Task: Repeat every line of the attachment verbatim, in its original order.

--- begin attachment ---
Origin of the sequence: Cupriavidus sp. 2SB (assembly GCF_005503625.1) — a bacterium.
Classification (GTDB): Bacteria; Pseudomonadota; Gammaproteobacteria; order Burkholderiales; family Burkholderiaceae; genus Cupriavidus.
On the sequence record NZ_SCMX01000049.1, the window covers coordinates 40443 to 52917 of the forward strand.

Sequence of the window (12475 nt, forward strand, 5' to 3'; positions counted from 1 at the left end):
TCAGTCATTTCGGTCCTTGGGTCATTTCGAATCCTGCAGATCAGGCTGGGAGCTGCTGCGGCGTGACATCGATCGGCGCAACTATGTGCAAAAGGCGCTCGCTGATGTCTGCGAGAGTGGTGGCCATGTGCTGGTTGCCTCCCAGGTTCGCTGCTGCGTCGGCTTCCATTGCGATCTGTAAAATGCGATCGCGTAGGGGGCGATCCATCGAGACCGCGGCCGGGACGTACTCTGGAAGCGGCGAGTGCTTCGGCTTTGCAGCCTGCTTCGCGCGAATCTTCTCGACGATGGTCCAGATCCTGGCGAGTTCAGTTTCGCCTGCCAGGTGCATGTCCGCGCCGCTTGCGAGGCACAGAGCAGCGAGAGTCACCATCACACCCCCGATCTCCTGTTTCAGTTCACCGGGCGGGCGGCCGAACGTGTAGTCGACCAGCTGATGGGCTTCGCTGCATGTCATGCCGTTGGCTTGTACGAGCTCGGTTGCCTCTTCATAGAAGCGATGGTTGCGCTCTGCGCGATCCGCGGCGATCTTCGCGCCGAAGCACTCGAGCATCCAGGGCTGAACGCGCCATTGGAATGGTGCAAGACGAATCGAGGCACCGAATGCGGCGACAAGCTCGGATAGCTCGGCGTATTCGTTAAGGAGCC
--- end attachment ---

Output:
Origin of the sequence: Cupriavidus sp. 2SB (assembly GCF_005503625.1) — a bacterium.
Classification (GTDB): Bacteria; Pseudomonadota; Gammaproteobacteria; order Burkholderiales; family Burkholderiaceae; genus Cupriavidus.
On the sequence record NZ_SCMX01000049.1, the window covers coordinates 40443 to 52917 of the forward strand.

Sequence of the window (12475 nt, forward strand, 5' to 3'; positions counted from 1 at the left end):
TCAGTCATTTCGGTCCTTGGGTCATTTCGAATCCTGCAGATCAGGCTGGGAGCTGCTGCGGCGTGACATCGATCGGCGCAACTATGTGCAAAAGGCGCTCGCTGATGTCTGCGAGAGTGGTGGCCATGTGCTGGTTGCCTCCCAGGTTCGCTGCTGCGTCGGCTTCCATTGCGATCTGTAAAATGCGATCGCGTAGGGGGCGATCCATCGAGACCGCGGCCGGGACGTACTCTGGAAGCGGCGAGTGCTTCGGCTTTGCAGCCTGCTTCGCGCGAATCTTCTCGACGATGGTCCAGATCCTGGCGAGTTCAGTTTCGCCTGCCAGGTGCATGTCCGCGCCGCTTGCGAGGCACAGAGCAGCGAGAGTCACCATCACACCCCCGATCTCCTGTTTCAGTTCACCGGGCGGGCGGCCGAACGTGTAGTCGACCAGCTGATGGGCTTCGCTGCATGTCATGCCGTTGGCTTGTACGAGCTCGGTTGCCTCTTCATAGAAGCGATGGTTGCGCTCTGCGCGATCCGCGGCGATCTTCGCGCCGAAGCACTCGAGCATCCAGGGCTGAACGCGCCATTGGAATGGTGCAAGACGAATCGAGGCACCGAATGCGGCGACAAGCTCGGATAGCTCGGCGTATTCGTTAAGGAGCC